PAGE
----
Still, I’m going public with my frustrations. If nothing else, it makes me feel a little better to vent. By the way, if you’re so inclined, share with me your own Fresno air travel woes by email or at www.fresnobeehive.com. I can collect them in one place – and maybe even pass them on to someone who might make a difference. And, at the very least, I’ll commiserate. Sometimes all you want to do is just get home.

Donald Munro: 559-441-6373, @donaldbeearts

Read more here: http://www.fresnobee.com/entertainment/performing-arts/donald-munro/article55899150.html#storylink=cpy



“When you have bigger airplanes, it’s so much easier to get rebooked.”


United Flight 5555

Operated by Skywest Airlines dba United Express

Status: Canceled due to air traffic control conditions impacting our flight operations




City: San Francisco, CA, US (SFO)
Gate: 73A
Check-in Terminal: Terminal 3, Concourse F
Scheduled Time: 4:11 p.m.
Scheduled Date: Fri., Jan. 22, 2016
Estimated Time: Canceled
Estimated Date:

City: Eureka, CA, US (ACV)
Gate: 2
Scheduled Time: 5:21 p.m.
Scheduled Date: Fri., Jan. 22, 2016
Estimated Time: Canceled
Estimated Date:

Aircraft and weather

Aircraft: Canadair Regional Jet 700 aircraft #N773SK

Weather conditions: SFO, ACV


United Flight 2519

Operated by Skywest Airlines dba United Express

Status: Delayed due to severe weather conditions in our route network (Arrived Gate 51 Minutes Late – Diverted to Medford, OR, US (MFR))




City: Medford, OR, US (MFR)
Check-in Terminal:
Scheduled Time: 2:49 p.m.
Scheduled Date: Fri., Jan. 22, 2016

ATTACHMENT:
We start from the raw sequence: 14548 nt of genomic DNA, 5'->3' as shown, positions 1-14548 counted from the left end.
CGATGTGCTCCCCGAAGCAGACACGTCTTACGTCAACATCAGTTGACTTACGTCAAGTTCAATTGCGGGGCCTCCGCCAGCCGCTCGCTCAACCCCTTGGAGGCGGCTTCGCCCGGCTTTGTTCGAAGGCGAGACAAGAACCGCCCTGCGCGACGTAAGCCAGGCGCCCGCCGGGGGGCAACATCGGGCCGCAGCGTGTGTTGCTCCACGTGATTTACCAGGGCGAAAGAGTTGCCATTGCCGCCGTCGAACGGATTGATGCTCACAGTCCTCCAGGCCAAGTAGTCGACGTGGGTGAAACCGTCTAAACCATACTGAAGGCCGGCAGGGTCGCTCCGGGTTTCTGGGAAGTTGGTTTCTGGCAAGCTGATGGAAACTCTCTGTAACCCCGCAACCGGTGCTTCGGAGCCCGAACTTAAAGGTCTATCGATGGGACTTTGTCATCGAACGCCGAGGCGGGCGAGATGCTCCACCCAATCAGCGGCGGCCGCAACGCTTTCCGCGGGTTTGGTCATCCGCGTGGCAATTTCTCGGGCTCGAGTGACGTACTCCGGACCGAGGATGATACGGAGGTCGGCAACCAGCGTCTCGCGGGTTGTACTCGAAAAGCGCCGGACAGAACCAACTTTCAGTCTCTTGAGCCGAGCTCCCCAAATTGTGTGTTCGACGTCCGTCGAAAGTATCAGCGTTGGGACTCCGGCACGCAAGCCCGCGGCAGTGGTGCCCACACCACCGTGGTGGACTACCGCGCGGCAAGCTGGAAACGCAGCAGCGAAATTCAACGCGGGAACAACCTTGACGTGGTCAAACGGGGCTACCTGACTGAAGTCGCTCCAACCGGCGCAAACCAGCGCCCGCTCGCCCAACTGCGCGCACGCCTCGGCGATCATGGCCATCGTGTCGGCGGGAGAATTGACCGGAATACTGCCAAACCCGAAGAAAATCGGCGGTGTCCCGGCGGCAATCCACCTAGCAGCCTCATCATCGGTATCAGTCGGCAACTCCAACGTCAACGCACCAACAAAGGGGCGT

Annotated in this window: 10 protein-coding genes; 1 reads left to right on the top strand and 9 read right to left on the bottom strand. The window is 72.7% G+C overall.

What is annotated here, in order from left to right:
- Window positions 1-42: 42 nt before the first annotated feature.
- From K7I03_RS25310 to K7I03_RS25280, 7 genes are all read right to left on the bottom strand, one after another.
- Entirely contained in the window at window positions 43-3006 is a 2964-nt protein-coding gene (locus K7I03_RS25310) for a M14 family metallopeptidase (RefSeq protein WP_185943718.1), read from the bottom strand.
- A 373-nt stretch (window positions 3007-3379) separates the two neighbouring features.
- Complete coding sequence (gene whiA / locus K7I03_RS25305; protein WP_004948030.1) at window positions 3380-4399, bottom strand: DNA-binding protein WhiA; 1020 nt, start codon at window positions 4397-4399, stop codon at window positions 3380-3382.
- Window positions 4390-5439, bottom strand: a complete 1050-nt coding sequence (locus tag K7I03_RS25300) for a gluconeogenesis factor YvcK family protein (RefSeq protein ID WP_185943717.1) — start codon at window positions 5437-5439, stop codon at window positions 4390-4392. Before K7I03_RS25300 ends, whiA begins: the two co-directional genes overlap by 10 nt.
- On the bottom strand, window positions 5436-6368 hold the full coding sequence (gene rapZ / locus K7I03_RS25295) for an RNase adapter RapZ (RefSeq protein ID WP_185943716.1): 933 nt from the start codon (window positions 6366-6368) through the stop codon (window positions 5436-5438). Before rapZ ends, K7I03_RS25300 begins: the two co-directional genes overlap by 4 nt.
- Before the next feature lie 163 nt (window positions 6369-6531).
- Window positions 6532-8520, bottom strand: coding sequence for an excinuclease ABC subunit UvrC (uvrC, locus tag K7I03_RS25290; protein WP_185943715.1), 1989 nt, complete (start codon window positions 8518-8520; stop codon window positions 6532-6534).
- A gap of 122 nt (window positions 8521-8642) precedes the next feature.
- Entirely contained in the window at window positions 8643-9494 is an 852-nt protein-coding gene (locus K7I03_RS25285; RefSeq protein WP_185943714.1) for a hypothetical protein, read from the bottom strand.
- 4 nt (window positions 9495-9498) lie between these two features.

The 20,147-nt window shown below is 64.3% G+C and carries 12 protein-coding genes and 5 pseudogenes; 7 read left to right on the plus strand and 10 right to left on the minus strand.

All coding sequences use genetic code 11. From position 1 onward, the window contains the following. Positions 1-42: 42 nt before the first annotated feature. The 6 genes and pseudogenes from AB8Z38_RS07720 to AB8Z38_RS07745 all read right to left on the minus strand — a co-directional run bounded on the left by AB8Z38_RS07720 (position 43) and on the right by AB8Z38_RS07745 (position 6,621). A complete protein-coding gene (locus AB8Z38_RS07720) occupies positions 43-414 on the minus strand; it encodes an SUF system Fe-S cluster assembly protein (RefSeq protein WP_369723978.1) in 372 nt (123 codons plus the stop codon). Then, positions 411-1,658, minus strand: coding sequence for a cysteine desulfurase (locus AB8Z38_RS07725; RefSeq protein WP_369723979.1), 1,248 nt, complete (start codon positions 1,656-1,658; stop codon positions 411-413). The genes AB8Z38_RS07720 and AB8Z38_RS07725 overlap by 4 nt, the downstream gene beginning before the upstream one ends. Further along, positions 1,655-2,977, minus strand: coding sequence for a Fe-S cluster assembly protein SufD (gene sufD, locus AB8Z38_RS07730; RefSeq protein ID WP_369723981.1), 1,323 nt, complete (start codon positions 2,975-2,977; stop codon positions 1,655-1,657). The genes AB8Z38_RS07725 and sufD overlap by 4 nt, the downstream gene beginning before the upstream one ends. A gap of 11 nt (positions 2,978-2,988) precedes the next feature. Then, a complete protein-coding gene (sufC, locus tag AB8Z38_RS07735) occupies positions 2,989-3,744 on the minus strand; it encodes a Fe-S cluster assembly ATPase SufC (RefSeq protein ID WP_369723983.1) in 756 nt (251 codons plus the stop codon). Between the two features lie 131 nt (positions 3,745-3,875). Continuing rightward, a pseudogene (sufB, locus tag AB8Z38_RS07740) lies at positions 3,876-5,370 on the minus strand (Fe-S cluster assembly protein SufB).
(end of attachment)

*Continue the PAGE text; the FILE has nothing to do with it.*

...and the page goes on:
Actual Time: 2:51 p.m.
Actual Date: Fri., Jan. 22, 2016

City: Eureka, CA, US (ACV)
Scheduled Time: 2:40 p.m.
Scheduled Date: Fri., Jan. 22, 2016
Actual Time: 3:31 p.m.
Actual Date: Fri., Jan. 22, 2016

Aircraft and weather

Aircraft: Canadair Regional Jet 700 aircraft #N773SK

Weather conditions: MFR, ACV


Aviation News

A lot of hoopla was generated to welcome the “new” service at ACV yesterday (jet vs prop, bigger planes) but the Country’s Aviation Advisory Committee couldn’t come up with a quorum for its November 24th meeting. A number of important items were listed on the agenda for that day, including “Nominations and elections of HCAAC Board Members” and the annual presentation /status report to the Supervisors.  An additional meeting of the HCAAC has been scheduled for Dec 15, apparently to deal with that. It was mentioned during the non-meeting that the airport will be issuing a press release around Christmas to address drone registration and assistance  available from ACV and from the FAA.

Meanwhile the folks in Redding have added a new daily flight to SFO, the story HERE.  
Redding now has three flights daily to SFO, just like we do.   It is clear that community support is very, very important in luring air service to Humboldt.